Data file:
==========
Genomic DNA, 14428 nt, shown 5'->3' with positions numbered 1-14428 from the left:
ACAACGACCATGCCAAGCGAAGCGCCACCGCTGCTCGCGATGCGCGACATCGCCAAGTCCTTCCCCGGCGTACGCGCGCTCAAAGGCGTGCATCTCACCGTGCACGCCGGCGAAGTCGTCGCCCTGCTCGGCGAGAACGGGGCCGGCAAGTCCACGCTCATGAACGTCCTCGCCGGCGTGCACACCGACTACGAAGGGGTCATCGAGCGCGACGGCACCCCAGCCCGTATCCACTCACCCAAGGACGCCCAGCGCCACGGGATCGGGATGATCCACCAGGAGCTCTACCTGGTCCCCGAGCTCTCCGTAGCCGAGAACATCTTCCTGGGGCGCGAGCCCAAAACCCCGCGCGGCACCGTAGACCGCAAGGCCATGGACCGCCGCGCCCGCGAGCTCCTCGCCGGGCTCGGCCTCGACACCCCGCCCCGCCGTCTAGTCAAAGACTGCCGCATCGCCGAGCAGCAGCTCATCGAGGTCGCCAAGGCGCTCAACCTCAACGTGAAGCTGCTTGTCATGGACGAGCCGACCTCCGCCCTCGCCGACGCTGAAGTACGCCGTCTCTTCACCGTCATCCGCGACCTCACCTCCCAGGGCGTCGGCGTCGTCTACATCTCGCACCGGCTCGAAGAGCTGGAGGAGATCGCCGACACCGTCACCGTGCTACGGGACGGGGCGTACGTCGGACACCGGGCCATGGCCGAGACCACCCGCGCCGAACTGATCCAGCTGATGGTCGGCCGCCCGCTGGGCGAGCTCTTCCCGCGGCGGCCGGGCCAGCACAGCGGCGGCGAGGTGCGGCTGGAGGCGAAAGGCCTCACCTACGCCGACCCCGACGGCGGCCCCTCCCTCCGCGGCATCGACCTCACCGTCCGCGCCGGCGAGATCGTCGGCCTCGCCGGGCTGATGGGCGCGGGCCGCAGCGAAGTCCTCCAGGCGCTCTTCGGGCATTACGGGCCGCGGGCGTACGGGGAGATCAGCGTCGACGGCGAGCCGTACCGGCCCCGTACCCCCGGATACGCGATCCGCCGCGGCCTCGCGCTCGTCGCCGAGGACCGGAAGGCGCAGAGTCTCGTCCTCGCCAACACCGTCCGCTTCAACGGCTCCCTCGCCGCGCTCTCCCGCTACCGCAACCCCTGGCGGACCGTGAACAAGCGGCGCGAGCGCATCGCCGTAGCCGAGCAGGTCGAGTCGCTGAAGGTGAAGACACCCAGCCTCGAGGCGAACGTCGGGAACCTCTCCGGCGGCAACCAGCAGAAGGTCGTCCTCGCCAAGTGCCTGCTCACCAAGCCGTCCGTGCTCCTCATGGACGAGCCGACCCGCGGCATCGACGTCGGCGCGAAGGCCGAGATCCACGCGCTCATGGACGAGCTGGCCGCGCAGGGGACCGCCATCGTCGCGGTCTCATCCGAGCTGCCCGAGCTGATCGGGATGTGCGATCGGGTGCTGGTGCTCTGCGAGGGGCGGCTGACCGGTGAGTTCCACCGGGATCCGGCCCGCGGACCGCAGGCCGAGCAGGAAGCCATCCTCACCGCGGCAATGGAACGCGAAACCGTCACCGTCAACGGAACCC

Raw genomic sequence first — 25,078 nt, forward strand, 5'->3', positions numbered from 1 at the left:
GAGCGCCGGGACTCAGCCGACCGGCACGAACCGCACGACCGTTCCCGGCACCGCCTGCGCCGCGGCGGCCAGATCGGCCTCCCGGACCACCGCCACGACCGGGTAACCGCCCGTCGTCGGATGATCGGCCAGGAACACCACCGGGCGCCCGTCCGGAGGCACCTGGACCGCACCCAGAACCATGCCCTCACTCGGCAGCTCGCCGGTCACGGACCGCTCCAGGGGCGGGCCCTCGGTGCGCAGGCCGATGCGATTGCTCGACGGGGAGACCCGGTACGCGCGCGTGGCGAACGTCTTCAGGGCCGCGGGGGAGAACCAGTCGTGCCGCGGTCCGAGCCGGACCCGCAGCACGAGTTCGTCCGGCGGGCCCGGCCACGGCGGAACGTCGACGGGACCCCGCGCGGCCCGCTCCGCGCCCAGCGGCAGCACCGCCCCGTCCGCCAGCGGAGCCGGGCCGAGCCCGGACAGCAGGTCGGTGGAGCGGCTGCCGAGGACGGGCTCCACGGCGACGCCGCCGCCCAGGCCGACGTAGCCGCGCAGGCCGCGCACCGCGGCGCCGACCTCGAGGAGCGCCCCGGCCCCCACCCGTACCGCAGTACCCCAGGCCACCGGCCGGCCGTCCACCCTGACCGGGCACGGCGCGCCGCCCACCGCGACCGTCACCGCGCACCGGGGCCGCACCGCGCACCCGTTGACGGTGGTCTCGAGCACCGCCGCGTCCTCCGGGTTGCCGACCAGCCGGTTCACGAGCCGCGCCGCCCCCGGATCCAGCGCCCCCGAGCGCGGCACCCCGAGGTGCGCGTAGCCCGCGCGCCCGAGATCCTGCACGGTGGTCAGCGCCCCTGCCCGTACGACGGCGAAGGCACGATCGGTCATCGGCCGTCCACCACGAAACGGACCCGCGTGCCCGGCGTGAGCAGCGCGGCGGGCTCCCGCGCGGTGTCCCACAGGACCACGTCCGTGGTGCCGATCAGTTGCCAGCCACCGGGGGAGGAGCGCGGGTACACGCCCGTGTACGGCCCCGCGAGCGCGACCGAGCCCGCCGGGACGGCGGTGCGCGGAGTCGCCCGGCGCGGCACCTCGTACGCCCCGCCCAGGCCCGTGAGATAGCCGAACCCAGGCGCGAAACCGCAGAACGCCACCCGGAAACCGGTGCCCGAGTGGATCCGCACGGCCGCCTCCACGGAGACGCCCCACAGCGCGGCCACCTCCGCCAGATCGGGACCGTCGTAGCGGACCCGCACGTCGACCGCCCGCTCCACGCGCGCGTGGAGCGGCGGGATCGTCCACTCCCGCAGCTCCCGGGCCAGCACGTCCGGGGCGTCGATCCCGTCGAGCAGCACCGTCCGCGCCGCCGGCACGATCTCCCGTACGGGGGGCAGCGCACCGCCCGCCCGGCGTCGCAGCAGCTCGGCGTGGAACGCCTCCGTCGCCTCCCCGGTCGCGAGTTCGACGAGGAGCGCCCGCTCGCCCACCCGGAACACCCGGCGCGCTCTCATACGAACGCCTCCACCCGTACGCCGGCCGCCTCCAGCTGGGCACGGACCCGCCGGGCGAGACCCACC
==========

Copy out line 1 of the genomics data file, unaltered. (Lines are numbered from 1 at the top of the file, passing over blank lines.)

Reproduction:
Genomic DNA, 14428 nt, shown 5'->3' with positions numbered 1-14428 from the left: